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Objective-C vs. Swift: The war for iOS development supremacy
While Objective-C still holds the crown, Swift is quickly mobilizing to rule iOS development. Let's examine and compare the most compelling features of each language.
Developers who build iOS applications have access to a wealth of tools, frameworks and libraries. However, when it comes to languages, many still find themselves stuck with choosing between two languages: Objective-C and Swift. While both languages boast strong communities of support, the changing development landscape has significantly shaped and demonstrated the most important ways they differ.
So, which to choose: the proven and robust -- but possibly outdated -- Objective C, or the newer Swift? In this article, we'll look at the history and key features of each language, and review some considerations to take before choosing one over the other.
Objective-C was introduced in the 1980s, and introduced tools that eventually became the Cocoa platform for iOS, macOS, watchOS and tvOS development. It's based on an object-oriented programming approach, which revolves around dividing code into classes and methods. As the natural language of the iOS framework, Objective-C is a superset of C, but adds additional features like a bracket-style messaging syntax.
One of the major benefits of Objective-C is the easy access to C and C++ functions and libraries. For example, making API calls with Objective-C may feel more intuitive to C and C++ veterans. In addition, the relationship between the Cocoa framework and Objective-C code provides a strong advantage when it comes to building complex applications.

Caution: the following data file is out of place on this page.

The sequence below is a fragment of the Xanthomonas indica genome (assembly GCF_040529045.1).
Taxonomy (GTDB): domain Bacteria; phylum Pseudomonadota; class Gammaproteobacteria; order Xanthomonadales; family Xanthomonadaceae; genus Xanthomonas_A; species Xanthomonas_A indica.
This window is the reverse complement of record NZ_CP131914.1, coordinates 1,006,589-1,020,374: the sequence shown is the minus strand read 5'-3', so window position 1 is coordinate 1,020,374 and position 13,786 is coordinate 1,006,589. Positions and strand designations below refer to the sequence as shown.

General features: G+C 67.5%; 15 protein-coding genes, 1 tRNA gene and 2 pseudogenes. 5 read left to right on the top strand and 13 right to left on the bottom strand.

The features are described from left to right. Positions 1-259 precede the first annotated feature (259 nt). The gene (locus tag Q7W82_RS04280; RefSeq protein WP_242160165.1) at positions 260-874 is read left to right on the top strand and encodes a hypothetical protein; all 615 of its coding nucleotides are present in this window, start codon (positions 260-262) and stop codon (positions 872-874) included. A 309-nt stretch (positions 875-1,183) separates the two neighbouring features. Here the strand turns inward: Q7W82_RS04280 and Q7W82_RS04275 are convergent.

However, that scenario continues to change with every new Swift release. Finally, the Xcode IDE was built with Objective-C and it offers a potentially more stable environment for building iOS and OS X applications than using Swift, particularly when working with advanced codebases.
Here are some of Objective-C's most praised characteristics:
Reusability through objects
Messaging is a key attribute of Objective-C, not to mention a pillar of object-oriented programming. By passing messages as function-invoking objects, developers can organize code into reusable blocks of code that are easy to replicate for other applications. Furthermore, developers can tie those function calls to specific objects at runtime rather that at compile time, adding a little flexibility to Objective-C implementations in terms of reusing those functions.
Runtime variable assignment
Objective-C is dynamically typed, which means variables are assigned to objects at runtime. This adds a great deal of flexibility when it comes to assigning particular variables to multiple types of objects. However, it does come at a slight performance hit, since it forces the application to check for errors with each new execution rather than delivering clean code from the start. However, this does afford developers the freedom to implement a number of different design patterns, including proxy and observer patterns.
Due to the superclass structure of Objective-C, developers can add methods to classes at runtime without the need to recompile them later. They can then use these classes and structures to define custom data types as blocks of code.
Another key attribute is that Objective-C applications can inspect all defined classes at runtime while allowing for custom classes and new methods. Certain Apple classes and scripting languages capitalize on this to offer helpful capabilities. For instance, AppleScript uses this characteristic to automate repetitive coding tasks, while UndoManager uses it to provide developers an easy rollback mechanism.
Apple released Swift to the open source community in 2014, branding it as a general-purpose compiled language. This release marked a strategic shift away from proprietary languages like Objective-C, and aimed to fulfill the needs of server-side and cross-platform developers. In fact, Swift seems to slowly be closing in on the goal of its creators: to replace Objective-C.